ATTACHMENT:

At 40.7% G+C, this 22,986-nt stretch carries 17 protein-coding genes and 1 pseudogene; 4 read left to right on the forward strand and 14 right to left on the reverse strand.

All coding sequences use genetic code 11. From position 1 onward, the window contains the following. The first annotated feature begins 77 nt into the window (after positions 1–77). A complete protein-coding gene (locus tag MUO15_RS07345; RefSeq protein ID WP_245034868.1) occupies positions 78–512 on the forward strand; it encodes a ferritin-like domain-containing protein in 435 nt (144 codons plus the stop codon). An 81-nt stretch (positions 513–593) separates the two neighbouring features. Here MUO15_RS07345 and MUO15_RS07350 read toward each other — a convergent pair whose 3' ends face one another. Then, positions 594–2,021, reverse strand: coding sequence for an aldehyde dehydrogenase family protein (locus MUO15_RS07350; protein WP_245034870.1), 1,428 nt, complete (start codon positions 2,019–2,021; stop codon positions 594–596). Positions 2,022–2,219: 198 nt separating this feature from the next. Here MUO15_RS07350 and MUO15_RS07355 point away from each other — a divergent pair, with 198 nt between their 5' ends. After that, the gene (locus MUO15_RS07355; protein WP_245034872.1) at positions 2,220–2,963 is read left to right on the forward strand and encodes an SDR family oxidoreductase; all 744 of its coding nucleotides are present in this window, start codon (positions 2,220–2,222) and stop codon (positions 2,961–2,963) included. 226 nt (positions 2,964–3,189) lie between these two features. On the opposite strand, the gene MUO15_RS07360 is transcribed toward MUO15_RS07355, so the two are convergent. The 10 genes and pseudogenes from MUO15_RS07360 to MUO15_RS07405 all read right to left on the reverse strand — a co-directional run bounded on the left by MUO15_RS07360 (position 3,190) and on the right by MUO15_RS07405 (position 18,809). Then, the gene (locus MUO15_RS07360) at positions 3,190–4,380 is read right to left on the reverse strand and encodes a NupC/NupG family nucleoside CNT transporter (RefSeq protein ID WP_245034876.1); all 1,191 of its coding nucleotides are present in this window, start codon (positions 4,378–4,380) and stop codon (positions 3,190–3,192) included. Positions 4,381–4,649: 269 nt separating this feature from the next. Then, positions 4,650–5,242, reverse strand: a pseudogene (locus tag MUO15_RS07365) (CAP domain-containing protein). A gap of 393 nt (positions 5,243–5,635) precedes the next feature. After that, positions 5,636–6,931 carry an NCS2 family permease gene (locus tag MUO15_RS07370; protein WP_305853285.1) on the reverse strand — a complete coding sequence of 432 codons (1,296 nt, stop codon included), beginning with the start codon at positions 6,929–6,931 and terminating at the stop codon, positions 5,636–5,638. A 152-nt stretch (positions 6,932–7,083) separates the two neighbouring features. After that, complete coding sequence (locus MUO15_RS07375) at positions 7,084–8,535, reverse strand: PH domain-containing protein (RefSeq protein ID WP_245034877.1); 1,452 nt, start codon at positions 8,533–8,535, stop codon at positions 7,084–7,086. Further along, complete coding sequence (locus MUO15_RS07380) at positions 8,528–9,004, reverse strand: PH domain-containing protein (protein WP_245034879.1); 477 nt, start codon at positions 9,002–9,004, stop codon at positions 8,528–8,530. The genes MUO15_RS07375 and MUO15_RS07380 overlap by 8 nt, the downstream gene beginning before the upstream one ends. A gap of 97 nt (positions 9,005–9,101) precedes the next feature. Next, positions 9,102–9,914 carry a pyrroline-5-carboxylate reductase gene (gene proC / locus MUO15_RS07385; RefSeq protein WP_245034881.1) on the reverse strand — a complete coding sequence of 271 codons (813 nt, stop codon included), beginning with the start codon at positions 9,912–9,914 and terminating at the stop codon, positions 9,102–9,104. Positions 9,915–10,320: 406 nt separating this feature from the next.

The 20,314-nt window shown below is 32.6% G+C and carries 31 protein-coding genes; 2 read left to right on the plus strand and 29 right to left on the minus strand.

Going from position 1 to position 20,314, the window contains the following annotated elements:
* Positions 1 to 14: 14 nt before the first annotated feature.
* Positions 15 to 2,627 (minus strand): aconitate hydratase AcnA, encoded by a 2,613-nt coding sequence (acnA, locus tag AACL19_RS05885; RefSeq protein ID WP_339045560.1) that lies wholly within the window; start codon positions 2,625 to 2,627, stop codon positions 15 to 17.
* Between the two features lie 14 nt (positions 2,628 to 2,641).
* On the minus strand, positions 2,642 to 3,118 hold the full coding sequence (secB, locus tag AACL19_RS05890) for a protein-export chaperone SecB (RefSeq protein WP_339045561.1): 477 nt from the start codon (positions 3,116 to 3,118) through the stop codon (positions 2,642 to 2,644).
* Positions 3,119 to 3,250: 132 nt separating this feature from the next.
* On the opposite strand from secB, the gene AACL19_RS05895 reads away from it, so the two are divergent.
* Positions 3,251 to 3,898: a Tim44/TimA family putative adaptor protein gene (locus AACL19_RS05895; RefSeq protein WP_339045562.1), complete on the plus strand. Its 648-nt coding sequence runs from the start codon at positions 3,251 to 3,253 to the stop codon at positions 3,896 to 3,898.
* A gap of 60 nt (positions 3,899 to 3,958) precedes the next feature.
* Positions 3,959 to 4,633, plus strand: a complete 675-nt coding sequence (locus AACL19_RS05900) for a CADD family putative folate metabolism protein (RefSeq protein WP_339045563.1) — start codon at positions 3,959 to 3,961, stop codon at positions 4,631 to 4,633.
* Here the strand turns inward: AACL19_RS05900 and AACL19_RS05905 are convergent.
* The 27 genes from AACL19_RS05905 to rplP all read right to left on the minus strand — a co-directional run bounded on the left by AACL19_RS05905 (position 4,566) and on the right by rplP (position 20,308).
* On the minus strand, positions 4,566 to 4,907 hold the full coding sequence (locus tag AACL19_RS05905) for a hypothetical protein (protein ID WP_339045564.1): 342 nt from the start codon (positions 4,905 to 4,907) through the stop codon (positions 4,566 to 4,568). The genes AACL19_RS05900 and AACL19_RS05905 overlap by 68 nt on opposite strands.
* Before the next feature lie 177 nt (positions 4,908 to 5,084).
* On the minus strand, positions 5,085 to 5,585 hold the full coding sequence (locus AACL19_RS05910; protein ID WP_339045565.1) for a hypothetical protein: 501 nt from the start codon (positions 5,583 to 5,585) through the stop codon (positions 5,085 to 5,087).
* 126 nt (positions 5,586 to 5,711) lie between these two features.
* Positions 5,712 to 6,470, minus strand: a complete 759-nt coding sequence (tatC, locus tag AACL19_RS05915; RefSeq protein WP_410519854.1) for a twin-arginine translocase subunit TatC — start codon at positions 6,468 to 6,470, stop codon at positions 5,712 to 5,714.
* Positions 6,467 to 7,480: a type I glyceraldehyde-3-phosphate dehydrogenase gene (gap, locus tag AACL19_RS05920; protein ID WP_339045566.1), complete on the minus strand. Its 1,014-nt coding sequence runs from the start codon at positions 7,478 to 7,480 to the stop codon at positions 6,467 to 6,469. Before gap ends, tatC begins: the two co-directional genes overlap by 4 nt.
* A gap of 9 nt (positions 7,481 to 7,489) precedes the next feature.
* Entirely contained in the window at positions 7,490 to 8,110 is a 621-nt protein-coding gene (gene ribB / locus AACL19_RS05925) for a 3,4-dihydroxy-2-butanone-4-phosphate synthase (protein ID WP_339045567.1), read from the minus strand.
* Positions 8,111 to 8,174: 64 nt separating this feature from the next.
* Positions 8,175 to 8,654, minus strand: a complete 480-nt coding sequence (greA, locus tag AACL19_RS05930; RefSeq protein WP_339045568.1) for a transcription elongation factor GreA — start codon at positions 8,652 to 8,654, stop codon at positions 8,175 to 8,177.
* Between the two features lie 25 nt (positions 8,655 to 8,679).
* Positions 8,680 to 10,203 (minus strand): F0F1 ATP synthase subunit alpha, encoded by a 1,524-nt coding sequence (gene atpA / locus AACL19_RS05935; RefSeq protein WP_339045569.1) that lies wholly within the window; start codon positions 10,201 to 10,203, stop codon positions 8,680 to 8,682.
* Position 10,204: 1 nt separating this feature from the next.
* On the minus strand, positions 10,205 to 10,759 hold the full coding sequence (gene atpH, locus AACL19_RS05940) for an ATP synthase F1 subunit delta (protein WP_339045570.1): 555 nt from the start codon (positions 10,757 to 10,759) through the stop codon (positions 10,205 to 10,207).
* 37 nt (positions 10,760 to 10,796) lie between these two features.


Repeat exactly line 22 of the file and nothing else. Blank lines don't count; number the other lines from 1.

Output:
* A gap of 9 nt (positions 7,481 to 7,489) precedes the next feature.